We checked out the slip we were being assigned and saw another boat already there.  So, amidst all the other confusion the marina and we were dealing with, alternating between telephone and radio, they needed to figure out what had gone wrong, and where to put us.  They eventually assigned us a new slip, assisted us, and we were tied up to the dock with no further incident.

Individually the day’s events probably wouldn’t have been a big deal, but these small events just added up, resulting in a day that turned out a bit more stressful than anticipated.  Bob needed a beer.

Sunset 1A fellow Gozzard owner we met back in April calls this marina home and we caught up with him for a sundowner, enjoying a magnificent sunset from the cockpit, before heading to the complimentary happy hour the marina hosted.Sunset 3 (1)Sunset 2 (1)

During the season this marina hosts happy hour 4 days a week, and we just happened to arrive on the day of the last one for the season.  Free beer and wine was on offer as was a full Thanksgiving dinner spread of cornbread, turkey, stuffing, potatoes, sweet potatoes, green bean casserole, corn, cranberry sauce, and pumpkin pie.  Needless to say we did not need to go to town for dinner – we’ll explore Charleston tomorrow.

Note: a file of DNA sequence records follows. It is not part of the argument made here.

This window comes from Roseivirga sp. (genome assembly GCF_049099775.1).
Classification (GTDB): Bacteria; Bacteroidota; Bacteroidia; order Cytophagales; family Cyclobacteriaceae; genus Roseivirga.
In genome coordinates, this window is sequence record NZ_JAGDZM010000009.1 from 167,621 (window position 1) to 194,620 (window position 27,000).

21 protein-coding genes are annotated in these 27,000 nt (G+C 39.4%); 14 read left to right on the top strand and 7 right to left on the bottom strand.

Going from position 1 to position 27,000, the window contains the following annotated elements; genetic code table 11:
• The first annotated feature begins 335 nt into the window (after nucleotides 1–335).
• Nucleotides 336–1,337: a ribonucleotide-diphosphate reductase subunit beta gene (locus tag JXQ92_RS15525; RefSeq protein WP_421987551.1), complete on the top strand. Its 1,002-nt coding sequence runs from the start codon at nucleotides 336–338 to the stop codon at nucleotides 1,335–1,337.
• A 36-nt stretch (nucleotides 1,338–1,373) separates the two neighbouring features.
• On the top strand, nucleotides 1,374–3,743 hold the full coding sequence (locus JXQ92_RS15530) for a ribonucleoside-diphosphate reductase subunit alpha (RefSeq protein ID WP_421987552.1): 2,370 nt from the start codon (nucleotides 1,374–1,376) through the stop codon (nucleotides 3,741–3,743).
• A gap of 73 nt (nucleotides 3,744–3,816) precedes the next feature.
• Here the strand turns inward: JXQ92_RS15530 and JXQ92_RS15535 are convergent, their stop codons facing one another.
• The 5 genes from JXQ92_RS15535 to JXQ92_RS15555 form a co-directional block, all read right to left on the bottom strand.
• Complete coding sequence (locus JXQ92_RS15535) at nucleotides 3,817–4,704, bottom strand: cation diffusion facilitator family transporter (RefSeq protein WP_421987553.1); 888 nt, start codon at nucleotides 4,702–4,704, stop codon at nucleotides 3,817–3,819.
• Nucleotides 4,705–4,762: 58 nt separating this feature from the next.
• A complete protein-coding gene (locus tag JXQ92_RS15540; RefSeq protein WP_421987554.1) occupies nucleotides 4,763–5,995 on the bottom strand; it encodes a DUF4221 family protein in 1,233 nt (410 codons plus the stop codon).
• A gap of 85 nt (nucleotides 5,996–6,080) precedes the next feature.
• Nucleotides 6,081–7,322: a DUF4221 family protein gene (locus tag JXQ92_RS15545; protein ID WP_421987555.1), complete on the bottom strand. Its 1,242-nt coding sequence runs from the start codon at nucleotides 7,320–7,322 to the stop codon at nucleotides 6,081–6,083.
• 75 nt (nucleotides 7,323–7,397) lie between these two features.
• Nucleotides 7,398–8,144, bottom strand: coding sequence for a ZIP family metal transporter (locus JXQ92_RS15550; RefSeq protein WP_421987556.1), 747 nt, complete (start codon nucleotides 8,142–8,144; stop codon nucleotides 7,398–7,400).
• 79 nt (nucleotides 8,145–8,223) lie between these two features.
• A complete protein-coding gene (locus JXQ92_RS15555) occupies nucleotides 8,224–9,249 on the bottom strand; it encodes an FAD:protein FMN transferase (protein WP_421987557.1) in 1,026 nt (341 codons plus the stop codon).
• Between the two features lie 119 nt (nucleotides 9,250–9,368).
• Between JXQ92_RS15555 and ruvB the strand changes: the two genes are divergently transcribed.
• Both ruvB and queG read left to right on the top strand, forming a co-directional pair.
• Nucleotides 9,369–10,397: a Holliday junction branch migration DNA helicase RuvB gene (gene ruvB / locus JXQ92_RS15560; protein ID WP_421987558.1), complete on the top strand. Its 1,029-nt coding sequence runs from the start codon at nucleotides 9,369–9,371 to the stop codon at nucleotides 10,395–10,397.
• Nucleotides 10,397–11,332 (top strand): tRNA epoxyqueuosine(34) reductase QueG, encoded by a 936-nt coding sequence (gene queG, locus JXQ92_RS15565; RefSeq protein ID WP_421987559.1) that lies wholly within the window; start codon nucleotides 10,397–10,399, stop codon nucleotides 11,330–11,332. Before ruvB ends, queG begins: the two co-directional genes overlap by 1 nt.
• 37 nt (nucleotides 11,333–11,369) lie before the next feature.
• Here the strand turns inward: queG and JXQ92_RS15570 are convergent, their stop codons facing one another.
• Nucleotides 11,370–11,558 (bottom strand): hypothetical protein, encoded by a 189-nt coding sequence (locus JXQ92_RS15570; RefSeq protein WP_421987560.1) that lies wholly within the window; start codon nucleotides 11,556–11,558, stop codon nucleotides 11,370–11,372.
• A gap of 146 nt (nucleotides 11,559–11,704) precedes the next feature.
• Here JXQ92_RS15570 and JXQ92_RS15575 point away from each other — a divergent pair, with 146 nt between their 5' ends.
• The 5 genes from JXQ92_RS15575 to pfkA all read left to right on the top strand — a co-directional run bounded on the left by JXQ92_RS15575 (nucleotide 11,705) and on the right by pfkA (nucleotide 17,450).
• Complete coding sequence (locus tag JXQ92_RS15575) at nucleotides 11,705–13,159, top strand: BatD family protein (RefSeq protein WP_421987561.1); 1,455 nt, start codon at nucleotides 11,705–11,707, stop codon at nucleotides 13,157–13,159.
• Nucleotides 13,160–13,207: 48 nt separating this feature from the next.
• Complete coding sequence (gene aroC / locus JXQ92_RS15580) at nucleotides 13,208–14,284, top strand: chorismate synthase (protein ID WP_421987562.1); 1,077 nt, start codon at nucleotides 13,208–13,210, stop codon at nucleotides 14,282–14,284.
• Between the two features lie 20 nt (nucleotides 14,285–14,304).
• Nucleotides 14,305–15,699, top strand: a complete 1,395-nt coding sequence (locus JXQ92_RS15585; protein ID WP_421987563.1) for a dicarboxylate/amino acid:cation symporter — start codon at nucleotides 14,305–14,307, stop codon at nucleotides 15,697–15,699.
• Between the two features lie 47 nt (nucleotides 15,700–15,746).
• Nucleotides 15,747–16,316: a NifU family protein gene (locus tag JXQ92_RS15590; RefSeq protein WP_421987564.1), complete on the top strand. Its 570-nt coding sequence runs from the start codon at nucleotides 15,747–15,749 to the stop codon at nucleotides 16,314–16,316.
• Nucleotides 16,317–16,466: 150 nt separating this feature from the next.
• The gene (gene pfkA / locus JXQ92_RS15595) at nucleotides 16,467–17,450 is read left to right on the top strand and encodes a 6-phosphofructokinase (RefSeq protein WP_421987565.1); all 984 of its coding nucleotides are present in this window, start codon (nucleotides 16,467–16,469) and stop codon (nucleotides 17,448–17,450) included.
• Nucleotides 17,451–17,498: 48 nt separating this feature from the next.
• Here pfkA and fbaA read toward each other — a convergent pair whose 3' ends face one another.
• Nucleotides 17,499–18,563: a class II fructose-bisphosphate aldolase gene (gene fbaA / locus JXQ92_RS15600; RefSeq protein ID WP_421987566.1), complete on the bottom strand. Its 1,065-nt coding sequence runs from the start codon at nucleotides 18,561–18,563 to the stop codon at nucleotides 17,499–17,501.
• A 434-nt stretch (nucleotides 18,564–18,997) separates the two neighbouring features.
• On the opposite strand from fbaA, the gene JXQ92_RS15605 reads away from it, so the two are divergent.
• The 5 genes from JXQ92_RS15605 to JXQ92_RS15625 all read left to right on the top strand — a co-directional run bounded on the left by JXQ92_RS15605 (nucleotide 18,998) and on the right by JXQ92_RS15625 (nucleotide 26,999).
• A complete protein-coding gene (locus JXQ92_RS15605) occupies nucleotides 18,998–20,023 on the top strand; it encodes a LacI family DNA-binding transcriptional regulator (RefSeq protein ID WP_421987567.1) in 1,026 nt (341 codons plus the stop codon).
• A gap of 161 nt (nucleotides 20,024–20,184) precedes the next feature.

Sunset 4

Our longest day…..so far

Wednesday, 18 November

SunriseWe knew that today would be our longest day so far on the trip with plans to cover over 55 miles.  We allowed for the possibility of this day taking 10 hours, but with a favorable strong current and by unwittingly timing our travels with high tides we were able to make the trip in 8 hours leaving Georgetown, South Carolina at 0630 and arriving in Isle of Palms at 1430.

Bird by water

We always enjoy seeing the different birds along the way, and this day was no different.  Here are some of our fine feathered friends of the day.


Birds Bird dock






We were naively hoping for a day as stress-free as the prior one had been, but, as we transited the Waterway the ActiveCaptain app on the iPad kept warning of us shoaling areas.  And for these Bob slowed down the boat and tried to find the deeper water.

There were multiple times where the depth indicator showed a depth of 7 feet.  Since the tides run 4 feet in this area we really wondered what the depths would have been if we were transiting on a falling or low tide.